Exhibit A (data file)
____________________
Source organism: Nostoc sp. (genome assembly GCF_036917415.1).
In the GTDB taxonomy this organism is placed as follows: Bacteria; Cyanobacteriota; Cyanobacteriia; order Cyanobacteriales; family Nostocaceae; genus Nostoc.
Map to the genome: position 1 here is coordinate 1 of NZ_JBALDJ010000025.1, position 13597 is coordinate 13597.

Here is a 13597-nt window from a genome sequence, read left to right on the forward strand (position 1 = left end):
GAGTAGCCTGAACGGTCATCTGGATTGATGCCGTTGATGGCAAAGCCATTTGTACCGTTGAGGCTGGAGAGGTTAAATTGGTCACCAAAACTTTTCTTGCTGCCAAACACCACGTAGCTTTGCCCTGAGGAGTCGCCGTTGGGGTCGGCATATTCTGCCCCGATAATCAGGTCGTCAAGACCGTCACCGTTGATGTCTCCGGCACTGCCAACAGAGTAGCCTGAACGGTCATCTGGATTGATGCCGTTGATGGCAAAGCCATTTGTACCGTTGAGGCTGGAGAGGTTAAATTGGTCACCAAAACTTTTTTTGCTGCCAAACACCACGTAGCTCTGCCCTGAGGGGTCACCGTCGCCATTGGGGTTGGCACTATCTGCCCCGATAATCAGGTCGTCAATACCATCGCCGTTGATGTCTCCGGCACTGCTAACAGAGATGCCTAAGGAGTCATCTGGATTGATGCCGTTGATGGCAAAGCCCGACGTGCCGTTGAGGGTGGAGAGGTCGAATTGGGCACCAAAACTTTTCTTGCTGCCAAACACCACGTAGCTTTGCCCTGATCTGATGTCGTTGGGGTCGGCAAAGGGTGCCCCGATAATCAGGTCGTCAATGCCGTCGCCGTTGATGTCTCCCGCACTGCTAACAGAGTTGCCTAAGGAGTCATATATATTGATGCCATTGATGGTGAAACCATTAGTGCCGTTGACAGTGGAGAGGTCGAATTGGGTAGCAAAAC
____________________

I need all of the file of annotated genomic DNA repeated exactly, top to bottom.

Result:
Source organism: Nostoc sp. (genome assembly GCF_036917415.1).
In the GTDB taxonomy this organism is placed as follows: Bacteria; Cyanobacteriota; Cyanobacteriia; order Cyanobacteriales; family Nostocaceae; genus Nostoc.
Map to the genome: position 1 here is coordinate 1 of NZ_JBALDJ010000025.1, position 13597 is coordinate 13597.

Here is a 13597-nt window from a genome sequence, read left to right on the forward strand (position 1 = left end):
GAGTAGCCTGAACGGTCATCTGGATTGATGCCGTTGATGGCAAAGCCATTTGTACCGTTGAGGCTGGAGAGGTTAAATTGGTCACCAAAACTTTTCTTGCTGCCAAACACCACGTAGCTTTGCCCTGAGGAGTCGCCGTTGGGGTCGGCATATTCTGCCCCGATAATCAGGTCGTCAAGACCGTCACCGTTGATGTCTCCGGCACTGCCAACAGAGTAGCCTGAACGGTCATCTGGATTGATGCCGTTGATGGCAAAGCCATTTGTACCGTTGAGGCTGGAGAGGTTAAATTGGTCACCAAAACTTTTTTTGCTGCCAAACACCACGTAGCTCTGCCCTGAGGGGTCACCGTCGCCATTGGGGTTGGCACTATCTGCCCCGATAATCAGGTCGTCAATACCATCGCCGTTGATGTCTCCGGCACTGCTAACAGAGATGCCTAAGGAGTCATCTGGATTGATGCCGTTGATGGCAAAGCCCGACGTGCCGTTGAGGGTGGAGAGGTCGAATTGGGCACCAAAACTTTTCTTGCTGCCAAACACCACGTAGCTTTGCCCTGATCTGATGTCGTTGGGGTCGGCAAAGGGTGCCCCGATAATCAGGTCGTCAATGCCGTCGCCGTTGATGTCTCCCGCACTGCTAACAGAGTTGCCTAAGGAGTCATATATATTGATGCCATTGATGGTGAAACCATTAGTGCCGTTGACAGTGGAGAGGTCGAATTGGGTAGCAAAAC